The 10 biggest draft busts in Detroit Lions history

Andre Ware, Detroit Lions (Photo by Owen C. Shaw/Getty Images)
Andre Ware, Detroit Lions (Photo by Owen C. Shaw/Getty Images) /
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Credit: Owen C. Shaw/Getty Images
Credit: Owen C. Shaw/Getty Images /

There are surely plenty of candidates, but we’ve narrowed to the 10 biggest draft busts in Detroit Lions history.

The Detroit Lions have literally participated in every NFL draft there has been, since 1936. There have been some successes, and a lot of failures.

Narrowing a list to any number of draft busts for the Lions could be a challenge, depending on how far you’d like to go. For us here 10 is a nice, round, digestible number, without subjecting the audience of the team’s fans to more misery than necessary.

Some might point to the Lions’ draft history when talking about what they should do this year (take Malik Willis at No. 2?, but what about….?). Failing to learn from history may make you doomed to repeat it, but history is just that in the scope of a single NFL draft year–history that has to be kept in its place.

Within that history, dating back as far as it does, here are the 10 biggest draft busts in Detroit Lions history.

10 biggest draft busts in Detroit Lions history

10. FB James Jones

Jones, the 13th pick in the 1983 draft, had a 10-year NFL career, including the first six with the Lions. Lasting that long in the NFL is an achievement, and he did have 23 rushing touchdowns in his first four seasons.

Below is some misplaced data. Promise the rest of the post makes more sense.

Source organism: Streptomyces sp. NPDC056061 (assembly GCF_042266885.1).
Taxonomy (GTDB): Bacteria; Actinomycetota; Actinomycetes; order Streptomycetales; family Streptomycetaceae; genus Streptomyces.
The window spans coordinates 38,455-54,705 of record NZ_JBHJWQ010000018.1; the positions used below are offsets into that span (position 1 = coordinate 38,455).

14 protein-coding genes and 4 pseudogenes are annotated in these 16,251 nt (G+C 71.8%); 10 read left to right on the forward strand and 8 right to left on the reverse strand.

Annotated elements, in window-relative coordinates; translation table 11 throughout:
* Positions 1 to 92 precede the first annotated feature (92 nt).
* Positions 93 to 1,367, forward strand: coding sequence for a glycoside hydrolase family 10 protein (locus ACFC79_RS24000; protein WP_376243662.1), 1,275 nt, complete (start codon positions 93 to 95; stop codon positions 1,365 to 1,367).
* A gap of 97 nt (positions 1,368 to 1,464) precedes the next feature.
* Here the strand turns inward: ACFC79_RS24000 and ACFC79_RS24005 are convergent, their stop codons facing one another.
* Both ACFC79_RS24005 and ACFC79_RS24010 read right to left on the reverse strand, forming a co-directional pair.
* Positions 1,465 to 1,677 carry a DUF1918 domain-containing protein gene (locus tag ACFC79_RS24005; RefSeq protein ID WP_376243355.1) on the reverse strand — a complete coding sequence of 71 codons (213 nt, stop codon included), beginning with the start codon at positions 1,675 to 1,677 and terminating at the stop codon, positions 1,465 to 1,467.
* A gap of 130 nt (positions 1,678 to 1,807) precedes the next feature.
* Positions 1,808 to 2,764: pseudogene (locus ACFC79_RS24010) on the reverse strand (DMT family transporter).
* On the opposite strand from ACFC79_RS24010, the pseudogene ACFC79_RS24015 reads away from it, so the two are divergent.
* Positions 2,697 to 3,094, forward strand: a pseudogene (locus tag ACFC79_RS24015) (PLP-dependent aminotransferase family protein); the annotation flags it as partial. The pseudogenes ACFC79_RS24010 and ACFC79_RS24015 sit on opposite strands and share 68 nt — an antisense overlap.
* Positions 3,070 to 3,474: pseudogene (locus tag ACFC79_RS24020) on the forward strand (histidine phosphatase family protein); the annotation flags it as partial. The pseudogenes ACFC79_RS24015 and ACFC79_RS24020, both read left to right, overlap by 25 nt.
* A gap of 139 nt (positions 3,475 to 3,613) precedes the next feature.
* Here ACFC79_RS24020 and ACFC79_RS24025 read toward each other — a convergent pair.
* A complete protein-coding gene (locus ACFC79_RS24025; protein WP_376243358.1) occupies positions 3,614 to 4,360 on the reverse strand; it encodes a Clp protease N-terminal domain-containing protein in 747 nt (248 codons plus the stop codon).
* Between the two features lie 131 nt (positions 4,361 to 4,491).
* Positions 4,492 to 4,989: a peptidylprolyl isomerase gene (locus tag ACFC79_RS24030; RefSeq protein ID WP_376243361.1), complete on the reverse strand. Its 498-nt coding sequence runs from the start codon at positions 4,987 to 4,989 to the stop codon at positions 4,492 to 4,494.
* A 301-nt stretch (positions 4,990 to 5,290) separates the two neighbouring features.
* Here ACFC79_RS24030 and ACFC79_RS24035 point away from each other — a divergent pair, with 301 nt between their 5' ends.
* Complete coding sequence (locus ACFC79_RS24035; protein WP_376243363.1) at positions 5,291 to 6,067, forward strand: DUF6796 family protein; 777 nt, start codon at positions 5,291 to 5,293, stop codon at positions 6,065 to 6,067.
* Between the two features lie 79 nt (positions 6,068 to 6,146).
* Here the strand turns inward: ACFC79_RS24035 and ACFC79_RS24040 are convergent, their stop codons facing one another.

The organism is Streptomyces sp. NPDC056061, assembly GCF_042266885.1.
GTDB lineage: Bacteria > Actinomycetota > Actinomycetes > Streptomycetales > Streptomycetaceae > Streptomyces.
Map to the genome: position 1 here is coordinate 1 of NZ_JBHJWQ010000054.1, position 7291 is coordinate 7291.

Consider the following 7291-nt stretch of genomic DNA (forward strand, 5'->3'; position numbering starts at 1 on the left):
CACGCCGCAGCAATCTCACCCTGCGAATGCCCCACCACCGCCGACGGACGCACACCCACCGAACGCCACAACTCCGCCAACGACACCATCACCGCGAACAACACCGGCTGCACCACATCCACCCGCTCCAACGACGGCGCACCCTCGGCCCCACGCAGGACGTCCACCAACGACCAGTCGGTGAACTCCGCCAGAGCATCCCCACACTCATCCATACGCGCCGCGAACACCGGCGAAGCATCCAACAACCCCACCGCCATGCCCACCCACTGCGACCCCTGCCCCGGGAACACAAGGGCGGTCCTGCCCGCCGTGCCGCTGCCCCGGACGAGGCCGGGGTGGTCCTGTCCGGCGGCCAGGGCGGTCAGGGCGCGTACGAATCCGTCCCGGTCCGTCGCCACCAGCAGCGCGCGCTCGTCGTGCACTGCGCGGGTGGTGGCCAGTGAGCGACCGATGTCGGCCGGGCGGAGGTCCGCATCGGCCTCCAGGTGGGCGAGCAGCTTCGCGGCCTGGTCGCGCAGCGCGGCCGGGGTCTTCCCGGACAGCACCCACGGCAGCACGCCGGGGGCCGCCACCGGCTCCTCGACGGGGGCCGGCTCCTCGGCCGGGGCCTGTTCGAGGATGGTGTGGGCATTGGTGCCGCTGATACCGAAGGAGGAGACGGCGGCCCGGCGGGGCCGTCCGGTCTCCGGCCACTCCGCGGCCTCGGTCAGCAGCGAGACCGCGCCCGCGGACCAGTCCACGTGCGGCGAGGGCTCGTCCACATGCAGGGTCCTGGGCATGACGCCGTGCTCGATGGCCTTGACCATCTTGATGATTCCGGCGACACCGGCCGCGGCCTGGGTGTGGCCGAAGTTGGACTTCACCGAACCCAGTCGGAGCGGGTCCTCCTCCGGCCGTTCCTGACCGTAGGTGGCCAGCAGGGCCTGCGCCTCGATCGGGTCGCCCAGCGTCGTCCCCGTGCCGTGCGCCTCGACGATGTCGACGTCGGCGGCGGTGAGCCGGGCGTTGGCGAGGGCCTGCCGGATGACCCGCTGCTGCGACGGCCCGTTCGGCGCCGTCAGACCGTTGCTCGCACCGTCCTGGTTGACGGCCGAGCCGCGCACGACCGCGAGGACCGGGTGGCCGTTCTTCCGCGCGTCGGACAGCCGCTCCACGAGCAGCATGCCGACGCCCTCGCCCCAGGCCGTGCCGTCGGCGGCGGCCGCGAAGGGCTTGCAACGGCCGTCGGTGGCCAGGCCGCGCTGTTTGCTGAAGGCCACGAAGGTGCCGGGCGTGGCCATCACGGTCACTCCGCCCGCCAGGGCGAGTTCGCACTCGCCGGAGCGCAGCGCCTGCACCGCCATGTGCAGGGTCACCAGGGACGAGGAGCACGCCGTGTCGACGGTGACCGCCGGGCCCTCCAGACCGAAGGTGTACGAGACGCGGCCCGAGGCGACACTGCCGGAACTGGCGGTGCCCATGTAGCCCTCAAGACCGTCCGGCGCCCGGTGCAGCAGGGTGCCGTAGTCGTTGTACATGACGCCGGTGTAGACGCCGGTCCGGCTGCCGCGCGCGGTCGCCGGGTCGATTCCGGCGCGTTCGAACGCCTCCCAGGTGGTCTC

But Jones primarily makes this list based on the opportunities the Lions missed. The pick after him, to the Buffalo Bills, was Jim Kelly. Dan Marino of course had a famous draft fall, to the Miami Dolphins at No. 27. Going a little further, Darrell Green (No. 28) and Joey Browner (No. 19) headline others who went after Jones in that first round. Still others, like Willie Gault, Gil Byrd, Jim Jeffcoat and Don Mosebar, had recognizable NFL careers.

The Lions took a non-descript fullback in the first round of the 1983 draft, as opposed to some future Hall of Famers or others who stuck around at a solid level for awhile.

9. QB Chuck Long

In their quest for a franchise quarterback, set back in hindsight by not drafting Kelly or Marino, the Lions drafted Long No. 12 overall out of the Univerity of Iowa in 1986. He started two games as a rookie, 12 in his second season and seven as a third-year player, totaling 19 touchdowns and 28 interceptions (a league-high 20 in 1987). He last three more NFL seasons, alternating between the Lions and the Rams, playing in five games and never making another start.

Long landed in a less than ideal situation in Detroit. But he was a failed quarterback first-rounder, and only the first on this list for the Lions.